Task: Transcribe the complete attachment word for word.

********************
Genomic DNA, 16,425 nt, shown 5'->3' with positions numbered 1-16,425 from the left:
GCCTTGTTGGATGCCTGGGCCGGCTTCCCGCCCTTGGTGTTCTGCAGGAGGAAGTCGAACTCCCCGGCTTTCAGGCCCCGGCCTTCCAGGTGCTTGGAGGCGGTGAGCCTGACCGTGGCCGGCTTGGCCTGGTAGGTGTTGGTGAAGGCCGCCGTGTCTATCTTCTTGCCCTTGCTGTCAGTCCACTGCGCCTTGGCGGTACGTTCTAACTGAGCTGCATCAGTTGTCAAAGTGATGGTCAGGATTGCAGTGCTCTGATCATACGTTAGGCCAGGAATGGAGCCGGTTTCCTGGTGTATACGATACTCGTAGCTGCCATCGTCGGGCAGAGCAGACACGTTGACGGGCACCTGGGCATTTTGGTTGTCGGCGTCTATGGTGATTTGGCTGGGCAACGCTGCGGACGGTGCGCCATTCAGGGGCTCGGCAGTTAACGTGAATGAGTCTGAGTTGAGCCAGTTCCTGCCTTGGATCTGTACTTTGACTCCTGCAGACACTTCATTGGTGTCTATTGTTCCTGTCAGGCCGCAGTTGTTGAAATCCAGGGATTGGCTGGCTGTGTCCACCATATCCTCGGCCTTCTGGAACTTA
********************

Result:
Genomic DNA, 16,425 nt, shown 5'->3' with positions numbered 1-16,425 from the left:
GCCTTGTTGGATGCCTGGGCCGGCTTCCCGCCCTTGGTGTTCTGCAGGAGGAAGTCGAACTCCCCGGCTTTCAGGCCCCGGCCTTCCAGGTGCTTGGAGGCGGTGAGCCTGACCGTGGCCGGCTTGGCCTGGTAGGTGTTGGTGAAGGCCGCCGTGTCTATCTTCTTGCCCTTGCTGTCAGTCCACTGCGCCTTGGCGGTACGTTCTAACTGAGCTGCATCAGTTGTCAAAGTGATGGTCAGGATTGCAGTGCTCTGATCATACGTTAGGCCAGGAATGGAGCCGGTTTCCTGGTGTATACGATACTCGTAGCTGCCATCGTCGGGCAGAGCAGACACGTTGACGGGCACCTGGGCATTTTGGTTGTCGGCGTCTATGGTGATTTGGCTGGGCAACGCTGCGGACGGTGCGCCATTCAGGGGCTCGGCAGTTAACGTGAATGAGTCTGAGTTGAGCCAGTTCCTGCCTTGGATCTGTACTTTGACTCCTGCAGACACTTCATTGGTGTCTATTGTTCCTGTCAGGCCGCAGTTGTTGAAATCCAGGGATTGGCTGGCTGTGTCCACCATATCCTCGGCCTTCTGGAACTTA